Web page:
Midweek Mic Drop: Like A Motorcycle, K-Beta & DJ J Scrilla, Atmosphere


“Cutting loose and eschewing their established norms, Slug and Ant have delivered the anti-pop answer to the content and compositions of previous albums. Over razor-sharp drums and distorted synths, The Day Before Halloween (Rhymesayers) explores the life of a visual artist living in an antiquated surveillance state. It’s menacing. It’s murky. It’s George Orwell meets Keith Haring at a video arcade, on New Year’s Day, 1985.” Ok, I’ll bite but I don’t know if I’m buying. Atmosphere returns with its new album which is a lot different from its predecessor, 2019’s Whenever. I have nothing to hide so I can say that release was bomb. I take nothing away from both Slug and Ant but I don’t think the world is ready for a sound like this one.

The Day Before Halloween isn’t without positive moments though. It seems it always comes back to when Slug rhymes about women that I’m paying full attention here. “She Loves My Not” has a beat and feel that’s head-nodding with tender keyboard notes Ant places down sensually as Slug’s words paint the story clearly. Other tracks like “The New People,” “Blotter Acid Reflux Syndrome,” and “Stardust” sound like horror film soundtracks with Slug rhyming over them. I don’t know. I’m not sure if I can commit much time to this release. Attempts to get “artistic” on a track like “Sleep Apnea” just makes me want to turn this off. Which I did.

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The band has been around for some time. Digging up stats on the band, the group has been releasing music since 2011. It’s no surprise not many are familiar with the group, coming out of Nova Scotia, but the thing is, Like A Motorcycle’s recent release Dead Broke, is a non-conformist’s wet dream. No, the band certainly plays at delivering an assault of riffery that’s direct and in your face, but the band’s sound is a bit confusing. On the one hand, I want to love this band but on the other, I’m not sure if I can.

The group strays away from making any filler moves, its purpose and direction are notably filled with clarity. Is it enthusiastic power-pop or punked-up energy with pop enthusiasm? There’s difficulty attempting to figure out the band but that’s alright I suppose. The band can shred and “Satan Does The Numbers” shows that while the group fills the song with harmonies. The band does know how to put together sonically powerful songs, assembling them with amp levels set to 11. Like A Motorcycle seems to revel in the controlled chaos of its music but when “Swept Out” plays, all bets are off! The band clamors away here ridding itself of the sheer bombast and delivers a fucking distorted, loud pop song that I have to keep playing. And there’s a lot of distortion throughout it. Again, more harmonies but the lead vocals are sweet without being sugary.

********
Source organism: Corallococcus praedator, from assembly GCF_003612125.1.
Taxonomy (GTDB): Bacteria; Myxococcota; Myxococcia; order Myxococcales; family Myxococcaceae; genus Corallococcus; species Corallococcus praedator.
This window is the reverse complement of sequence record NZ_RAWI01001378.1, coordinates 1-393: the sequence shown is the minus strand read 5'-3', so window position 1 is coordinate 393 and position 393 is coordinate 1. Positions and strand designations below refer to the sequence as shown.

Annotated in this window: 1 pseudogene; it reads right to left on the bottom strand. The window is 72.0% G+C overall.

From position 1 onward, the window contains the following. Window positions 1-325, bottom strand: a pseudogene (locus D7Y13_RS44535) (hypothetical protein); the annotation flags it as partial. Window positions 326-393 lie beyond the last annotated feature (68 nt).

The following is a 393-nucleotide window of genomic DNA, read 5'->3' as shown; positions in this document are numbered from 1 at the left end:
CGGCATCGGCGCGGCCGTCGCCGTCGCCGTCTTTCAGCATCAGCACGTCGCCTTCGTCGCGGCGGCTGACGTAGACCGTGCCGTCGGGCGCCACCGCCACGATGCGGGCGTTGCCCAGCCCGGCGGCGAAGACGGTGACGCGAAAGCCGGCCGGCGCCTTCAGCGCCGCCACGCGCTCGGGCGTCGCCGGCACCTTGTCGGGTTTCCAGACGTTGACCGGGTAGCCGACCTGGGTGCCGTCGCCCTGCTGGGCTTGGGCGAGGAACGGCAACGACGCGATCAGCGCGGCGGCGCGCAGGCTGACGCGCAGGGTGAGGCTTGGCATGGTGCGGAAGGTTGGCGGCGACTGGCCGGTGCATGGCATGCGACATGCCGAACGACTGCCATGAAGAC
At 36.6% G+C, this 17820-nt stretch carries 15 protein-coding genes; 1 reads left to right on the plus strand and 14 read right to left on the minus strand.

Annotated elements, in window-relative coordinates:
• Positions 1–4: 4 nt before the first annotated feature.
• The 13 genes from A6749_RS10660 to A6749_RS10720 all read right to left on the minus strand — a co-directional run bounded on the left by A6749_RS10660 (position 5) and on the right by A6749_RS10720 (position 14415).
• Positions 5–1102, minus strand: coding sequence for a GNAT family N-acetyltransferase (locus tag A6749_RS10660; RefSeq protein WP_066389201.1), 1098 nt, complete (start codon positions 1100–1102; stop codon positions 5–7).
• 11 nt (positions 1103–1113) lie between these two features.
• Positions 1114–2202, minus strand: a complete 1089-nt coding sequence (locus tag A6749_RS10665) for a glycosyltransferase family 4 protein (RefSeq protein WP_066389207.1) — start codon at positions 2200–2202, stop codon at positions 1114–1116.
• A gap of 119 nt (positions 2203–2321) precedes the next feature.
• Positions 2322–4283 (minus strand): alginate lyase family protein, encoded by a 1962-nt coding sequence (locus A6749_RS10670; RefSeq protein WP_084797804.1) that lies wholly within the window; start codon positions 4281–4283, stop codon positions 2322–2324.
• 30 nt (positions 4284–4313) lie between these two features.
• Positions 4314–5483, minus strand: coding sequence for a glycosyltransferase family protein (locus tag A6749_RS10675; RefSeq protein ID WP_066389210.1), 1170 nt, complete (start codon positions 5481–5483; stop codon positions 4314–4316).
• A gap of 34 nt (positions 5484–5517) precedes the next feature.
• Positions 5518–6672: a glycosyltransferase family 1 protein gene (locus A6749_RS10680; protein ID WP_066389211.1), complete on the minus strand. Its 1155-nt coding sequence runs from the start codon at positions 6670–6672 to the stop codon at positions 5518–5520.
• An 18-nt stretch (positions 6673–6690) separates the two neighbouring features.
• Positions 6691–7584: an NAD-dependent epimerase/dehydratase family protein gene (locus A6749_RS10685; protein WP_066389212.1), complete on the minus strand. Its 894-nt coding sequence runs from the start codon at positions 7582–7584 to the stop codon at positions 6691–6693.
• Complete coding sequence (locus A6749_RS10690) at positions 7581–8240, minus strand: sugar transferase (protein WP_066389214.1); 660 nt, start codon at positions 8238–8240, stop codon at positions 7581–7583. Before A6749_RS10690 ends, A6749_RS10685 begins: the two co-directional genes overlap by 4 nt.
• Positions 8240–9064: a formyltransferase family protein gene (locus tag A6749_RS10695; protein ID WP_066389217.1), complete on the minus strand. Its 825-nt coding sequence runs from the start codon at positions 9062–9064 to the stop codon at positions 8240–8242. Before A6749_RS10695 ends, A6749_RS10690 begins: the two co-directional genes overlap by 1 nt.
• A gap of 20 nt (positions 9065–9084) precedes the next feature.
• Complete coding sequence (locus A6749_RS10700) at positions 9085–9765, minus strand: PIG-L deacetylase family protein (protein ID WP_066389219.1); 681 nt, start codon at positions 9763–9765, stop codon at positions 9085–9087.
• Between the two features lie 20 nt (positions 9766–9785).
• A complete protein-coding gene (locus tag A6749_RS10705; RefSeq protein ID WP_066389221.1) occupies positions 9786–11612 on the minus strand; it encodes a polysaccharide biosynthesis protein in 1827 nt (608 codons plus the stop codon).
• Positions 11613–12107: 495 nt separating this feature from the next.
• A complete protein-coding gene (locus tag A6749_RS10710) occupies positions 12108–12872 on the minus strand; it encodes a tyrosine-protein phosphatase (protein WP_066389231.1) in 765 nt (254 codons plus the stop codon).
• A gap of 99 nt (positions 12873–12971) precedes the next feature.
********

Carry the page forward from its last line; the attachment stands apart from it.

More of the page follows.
There’s a lot more to the group, and I’d like to think the band’s aware of its influences well enough to know not to fall into mimicry trappings. Dissonant notes sometimes peek through on songs like “Hotel Halfway” but don’t detract from those gooey vocals that are hypnotic. Songs like “Paranoid” take a different approach here though as the group switches off female vocals for male and shows a different side, a more experimental groove. “Strange Adventures” does the same and accomplishes it at under a minute, although I’d be quick to say vocals could probably belong to anyone. Ok, so I’m not on the fence here. Dead Broke is the record we should all feel enthusiastic about.

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Growing up in Brooklyn gives me a certain perspective of Hip Hop. No, I’m not saying I’m the one and all go-to for the genre, but I know a few things, and Bad Rap (Man Bites Dog Records), the latest offering by K-Beta & DJ J Scrilla doesn’t require self-deprecatory status. The album grants listeners that Boom Bap, the pivotal beats that allow listeners to move freely.

Both artists have released music of their own and Bad Rap is the duo’s long-player debut. The beats J Scrilla pieces together are heady and friendly, yet no one would expect it to morph beastly with K-Beta rhymes. “Sacrifice” opens with piano notes and a vocal sample that K-Beta completely demolishes as his words move alongside the keys & guitar lines. The thick beat J Scrilla adds is completely unexpected and the track as a whole, is a banger! “DTLR 3” feat. Sketch McGuiney & Conway The Machine moves the same way, only this time bringing alone a couple of heavy hitters. The beats are thick and the lyrics show they’re not the ones to mess with. The sampled strings bleed in and out and are the one constant we can all attach ourselves to. This is Hip Hop.

There are moments Bad Rap hits just as hard as Czarface does; now mind you, that’s the only comparison I’m making here and that’s only for its production level. “Face The Serpent” is like that, littered with a vinyl crackle, keyboards all around it and K-Beta simply killing it! “Raw Like” features Kingpin Slim and both he and K trade verses over a repetitive beat that doesn’t need much else. There’s so much more to this album that allows it to be beautifully inviting from a guttural perspective. Bad Rap is both clean and dirty at the same time and it’s difficult to pick just one side of the duo’s vibe here. Just take it all in because it’s well worth it.

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